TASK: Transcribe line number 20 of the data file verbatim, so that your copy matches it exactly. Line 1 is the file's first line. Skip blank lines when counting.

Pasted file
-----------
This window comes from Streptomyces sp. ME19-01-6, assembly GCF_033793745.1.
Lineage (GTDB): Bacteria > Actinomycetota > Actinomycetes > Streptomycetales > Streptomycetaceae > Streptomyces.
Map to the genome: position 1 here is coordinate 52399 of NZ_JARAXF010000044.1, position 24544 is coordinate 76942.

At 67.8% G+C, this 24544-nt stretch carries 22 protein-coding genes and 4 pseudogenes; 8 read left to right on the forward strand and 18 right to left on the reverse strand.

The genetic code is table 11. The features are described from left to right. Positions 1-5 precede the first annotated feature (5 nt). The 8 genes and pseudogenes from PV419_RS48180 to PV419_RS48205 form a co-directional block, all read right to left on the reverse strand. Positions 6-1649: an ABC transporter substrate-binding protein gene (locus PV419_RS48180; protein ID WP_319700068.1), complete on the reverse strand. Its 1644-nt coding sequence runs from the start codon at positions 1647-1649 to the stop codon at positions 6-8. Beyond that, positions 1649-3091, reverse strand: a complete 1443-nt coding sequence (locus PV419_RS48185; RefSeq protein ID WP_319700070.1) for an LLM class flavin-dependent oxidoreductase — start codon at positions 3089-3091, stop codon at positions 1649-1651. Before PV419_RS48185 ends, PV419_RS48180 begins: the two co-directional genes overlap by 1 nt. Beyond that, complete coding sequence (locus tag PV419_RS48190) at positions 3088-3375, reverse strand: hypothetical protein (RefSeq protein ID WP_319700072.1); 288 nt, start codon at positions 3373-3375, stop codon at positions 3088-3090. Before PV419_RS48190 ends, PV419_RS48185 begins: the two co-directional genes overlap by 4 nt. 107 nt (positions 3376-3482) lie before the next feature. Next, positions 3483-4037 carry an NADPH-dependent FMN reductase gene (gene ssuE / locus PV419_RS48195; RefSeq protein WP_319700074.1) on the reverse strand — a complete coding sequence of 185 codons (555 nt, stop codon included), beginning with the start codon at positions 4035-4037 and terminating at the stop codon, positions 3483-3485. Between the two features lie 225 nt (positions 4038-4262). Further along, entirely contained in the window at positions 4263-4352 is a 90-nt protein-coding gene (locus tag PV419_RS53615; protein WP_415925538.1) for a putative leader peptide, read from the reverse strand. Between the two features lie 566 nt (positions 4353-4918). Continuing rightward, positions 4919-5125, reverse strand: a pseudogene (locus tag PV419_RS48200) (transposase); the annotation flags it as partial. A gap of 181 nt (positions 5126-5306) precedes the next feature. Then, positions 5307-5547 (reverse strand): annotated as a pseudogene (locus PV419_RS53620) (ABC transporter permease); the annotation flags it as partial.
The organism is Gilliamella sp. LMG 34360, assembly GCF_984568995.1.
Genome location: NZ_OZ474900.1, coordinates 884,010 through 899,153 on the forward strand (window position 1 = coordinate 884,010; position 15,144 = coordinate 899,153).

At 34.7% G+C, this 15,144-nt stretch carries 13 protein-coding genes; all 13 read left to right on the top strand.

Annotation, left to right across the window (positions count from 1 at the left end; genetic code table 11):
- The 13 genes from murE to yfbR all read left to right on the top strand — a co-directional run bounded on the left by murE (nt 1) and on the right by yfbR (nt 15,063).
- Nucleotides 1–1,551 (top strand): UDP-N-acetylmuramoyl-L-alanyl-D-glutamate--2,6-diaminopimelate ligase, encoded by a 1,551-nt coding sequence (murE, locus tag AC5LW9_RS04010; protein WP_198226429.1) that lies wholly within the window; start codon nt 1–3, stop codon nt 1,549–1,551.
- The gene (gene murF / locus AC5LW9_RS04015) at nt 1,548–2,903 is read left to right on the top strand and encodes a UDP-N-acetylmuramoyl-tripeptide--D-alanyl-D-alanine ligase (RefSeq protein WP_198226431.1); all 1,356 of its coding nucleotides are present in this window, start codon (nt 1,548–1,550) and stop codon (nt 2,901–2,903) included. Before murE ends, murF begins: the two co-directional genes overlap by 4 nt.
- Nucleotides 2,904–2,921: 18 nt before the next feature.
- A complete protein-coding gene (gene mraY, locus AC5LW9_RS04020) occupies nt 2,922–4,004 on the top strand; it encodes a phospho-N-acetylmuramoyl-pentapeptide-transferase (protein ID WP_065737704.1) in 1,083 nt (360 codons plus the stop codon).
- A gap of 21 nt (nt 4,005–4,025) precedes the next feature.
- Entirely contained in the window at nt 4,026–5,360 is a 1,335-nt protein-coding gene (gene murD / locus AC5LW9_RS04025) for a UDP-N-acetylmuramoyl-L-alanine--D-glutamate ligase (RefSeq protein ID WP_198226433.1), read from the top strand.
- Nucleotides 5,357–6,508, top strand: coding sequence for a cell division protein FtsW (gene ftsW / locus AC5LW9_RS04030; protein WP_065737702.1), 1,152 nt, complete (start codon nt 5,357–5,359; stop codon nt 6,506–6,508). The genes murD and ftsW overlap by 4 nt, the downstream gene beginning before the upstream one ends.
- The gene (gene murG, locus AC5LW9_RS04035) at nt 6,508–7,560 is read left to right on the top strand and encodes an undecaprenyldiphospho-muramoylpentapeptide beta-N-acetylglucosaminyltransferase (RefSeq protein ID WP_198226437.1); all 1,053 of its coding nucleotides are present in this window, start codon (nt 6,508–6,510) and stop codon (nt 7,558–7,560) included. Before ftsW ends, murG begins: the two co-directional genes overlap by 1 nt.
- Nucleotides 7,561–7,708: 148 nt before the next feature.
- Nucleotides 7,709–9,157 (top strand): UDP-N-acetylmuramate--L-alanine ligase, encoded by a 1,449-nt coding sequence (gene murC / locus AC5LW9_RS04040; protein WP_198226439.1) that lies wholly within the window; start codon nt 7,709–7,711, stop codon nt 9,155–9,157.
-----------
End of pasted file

- Nucleotides 7,709–9,157 (top strand): UDP-N-acetylmuramate--L-alanine ligase, encoded by a 1,449-nt coding sequence (gene murC / locus AC5LW9_RS04040; protein WP_198226439.1) that lies wholly within the window; start codon nt 7,709–7,711, stop codon nt 9,155–9,157.